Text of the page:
Travel demand contributes 80% of passenger traffic growth and is the most important subject to look at for prognoses. Another 20% is stimulated by extra frequencies being available.
Air travel demand is in one way or an other always related to the economic environment.
Economic trends are reflected by the Gross National Product (GNP) of a given world area. According to the different market characteristics growth is specially reflected in the aircraft business in terms of:
Fig.: 2.1.1 Ref.:HL
Changing vacation habits are leading to more shorter excursions that will be made in addition to annual holidays. As an example are travel motivations studied in 1990 and 1991 by Airbus Industie for European and North American scheduled services.
|European traveler||North American traveler|
|Purpose of the trip|
|Do not know||4.9%||6.0%|
The result is that 41.1% in Europe and as many as 63.5% of passengers in North America made their trip for reasons of pleasure or vacation.
Another aspect is that, especially in North America, most business passengers took advantage of economy and discount fares.
The forecast is that the share of business travel will globally decrease to some 20% of the total travel volume.
Disposable income is, after having satisfied the needs for basic consumer products, more and more used for leisure travel, which often includes air travel.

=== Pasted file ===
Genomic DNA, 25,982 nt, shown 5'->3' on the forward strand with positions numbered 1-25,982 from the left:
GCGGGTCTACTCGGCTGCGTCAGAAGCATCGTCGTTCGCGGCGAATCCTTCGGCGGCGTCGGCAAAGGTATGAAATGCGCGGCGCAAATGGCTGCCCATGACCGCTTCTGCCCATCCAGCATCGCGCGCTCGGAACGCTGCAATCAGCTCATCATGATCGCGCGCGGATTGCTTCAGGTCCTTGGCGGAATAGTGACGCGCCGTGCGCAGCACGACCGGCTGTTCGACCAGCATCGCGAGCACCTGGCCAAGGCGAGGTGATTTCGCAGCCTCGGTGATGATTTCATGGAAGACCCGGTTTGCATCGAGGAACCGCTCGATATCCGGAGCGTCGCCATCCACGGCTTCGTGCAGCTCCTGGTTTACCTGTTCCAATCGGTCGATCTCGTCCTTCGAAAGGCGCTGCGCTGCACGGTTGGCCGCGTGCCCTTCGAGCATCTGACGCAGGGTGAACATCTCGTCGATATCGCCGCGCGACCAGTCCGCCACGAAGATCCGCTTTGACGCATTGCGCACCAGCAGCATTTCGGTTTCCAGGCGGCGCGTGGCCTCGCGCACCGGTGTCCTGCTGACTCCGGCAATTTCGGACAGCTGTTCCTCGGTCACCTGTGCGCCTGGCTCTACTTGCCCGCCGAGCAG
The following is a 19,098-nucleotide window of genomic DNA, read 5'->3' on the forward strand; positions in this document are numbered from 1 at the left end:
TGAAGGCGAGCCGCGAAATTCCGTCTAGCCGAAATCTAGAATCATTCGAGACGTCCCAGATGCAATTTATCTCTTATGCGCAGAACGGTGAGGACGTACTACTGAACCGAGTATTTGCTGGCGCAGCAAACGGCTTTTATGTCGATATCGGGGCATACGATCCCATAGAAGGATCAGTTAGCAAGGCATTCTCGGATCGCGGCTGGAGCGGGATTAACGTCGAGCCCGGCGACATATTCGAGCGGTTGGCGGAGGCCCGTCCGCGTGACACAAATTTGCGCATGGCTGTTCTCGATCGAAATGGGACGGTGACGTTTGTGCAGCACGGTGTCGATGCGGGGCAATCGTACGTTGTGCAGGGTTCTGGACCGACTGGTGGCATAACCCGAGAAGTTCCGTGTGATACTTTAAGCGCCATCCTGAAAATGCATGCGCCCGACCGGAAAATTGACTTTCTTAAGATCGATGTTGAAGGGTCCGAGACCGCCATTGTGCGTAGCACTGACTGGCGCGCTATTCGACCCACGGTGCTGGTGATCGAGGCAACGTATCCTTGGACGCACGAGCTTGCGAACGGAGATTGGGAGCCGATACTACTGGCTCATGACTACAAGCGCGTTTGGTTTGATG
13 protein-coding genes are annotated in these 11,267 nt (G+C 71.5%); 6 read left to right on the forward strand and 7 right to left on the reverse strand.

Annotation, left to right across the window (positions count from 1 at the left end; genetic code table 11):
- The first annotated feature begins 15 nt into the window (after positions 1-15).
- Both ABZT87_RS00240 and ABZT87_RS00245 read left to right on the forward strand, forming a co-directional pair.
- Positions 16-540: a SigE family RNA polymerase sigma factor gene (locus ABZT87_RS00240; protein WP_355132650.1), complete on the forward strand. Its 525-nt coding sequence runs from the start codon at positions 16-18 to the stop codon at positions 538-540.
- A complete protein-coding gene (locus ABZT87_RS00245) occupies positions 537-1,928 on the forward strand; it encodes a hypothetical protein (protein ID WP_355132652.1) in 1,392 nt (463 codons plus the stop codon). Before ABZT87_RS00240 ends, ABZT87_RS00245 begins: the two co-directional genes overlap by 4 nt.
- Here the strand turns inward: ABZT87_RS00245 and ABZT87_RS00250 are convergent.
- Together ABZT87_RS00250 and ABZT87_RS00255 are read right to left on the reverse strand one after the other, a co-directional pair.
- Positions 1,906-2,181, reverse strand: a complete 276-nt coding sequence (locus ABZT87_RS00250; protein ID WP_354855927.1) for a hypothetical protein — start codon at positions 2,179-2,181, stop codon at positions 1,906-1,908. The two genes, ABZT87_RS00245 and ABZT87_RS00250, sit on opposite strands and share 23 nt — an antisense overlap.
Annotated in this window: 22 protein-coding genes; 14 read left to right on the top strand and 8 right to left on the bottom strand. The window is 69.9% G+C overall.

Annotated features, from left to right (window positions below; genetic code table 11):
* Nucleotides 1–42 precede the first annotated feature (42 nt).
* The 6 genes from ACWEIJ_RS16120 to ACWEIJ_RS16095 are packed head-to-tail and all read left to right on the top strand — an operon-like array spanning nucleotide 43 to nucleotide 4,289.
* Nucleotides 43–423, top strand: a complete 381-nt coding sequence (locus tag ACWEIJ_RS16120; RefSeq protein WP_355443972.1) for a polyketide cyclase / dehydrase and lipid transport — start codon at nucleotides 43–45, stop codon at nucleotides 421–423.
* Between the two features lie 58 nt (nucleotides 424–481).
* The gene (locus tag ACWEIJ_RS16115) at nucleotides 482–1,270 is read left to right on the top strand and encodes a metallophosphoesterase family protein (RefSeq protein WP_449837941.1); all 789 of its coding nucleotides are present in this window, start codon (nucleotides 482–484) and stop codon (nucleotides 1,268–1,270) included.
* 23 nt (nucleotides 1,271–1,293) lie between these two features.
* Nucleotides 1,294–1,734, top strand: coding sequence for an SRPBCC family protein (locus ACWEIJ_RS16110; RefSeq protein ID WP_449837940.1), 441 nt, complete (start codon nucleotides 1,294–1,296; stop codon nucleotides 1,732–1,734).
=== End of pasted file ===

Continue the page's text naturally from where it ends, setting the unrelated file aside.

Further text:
Real fares are decreasing with a continuing trend in the order of 0.5% p.a. sustained by liberalisation, increased competition between established and newcomer airlines and cost-cutting measures within the airline industry.
The demographic trend is that the world-wide population, will generally increase by around 1% p.a. in the industrialised world and 2.5.% p.a. in developing countries. People of all age groups have gained air travel experience, increasing their willingness to continue flying.
Economic growth in terms of real increase in GDP is in the order of 3.3% annually, following a cyclical pattern.
International trade influences primarily long-haul passenger and cargo markets and the creation of direct flights.
Alternatives to air travel include international teleconferencing facilities that could partly replace the need for corporate travel. High-speed trains will on short-haul distances complement air transport in selected markets, protecting the environment and allowing airports to allocate slots for medium and long-haul air services without enlarging the airport infrastructure.
Frequency development and traffic volume influence each other. For instance, offering more (non-stop) flights or opening up new routes will make air travel more attractive. On the other hand, the airlines’ inability to increase their departures out of certain airports, coupled with growing delay problems, may show a negative impact on traffic growth potential.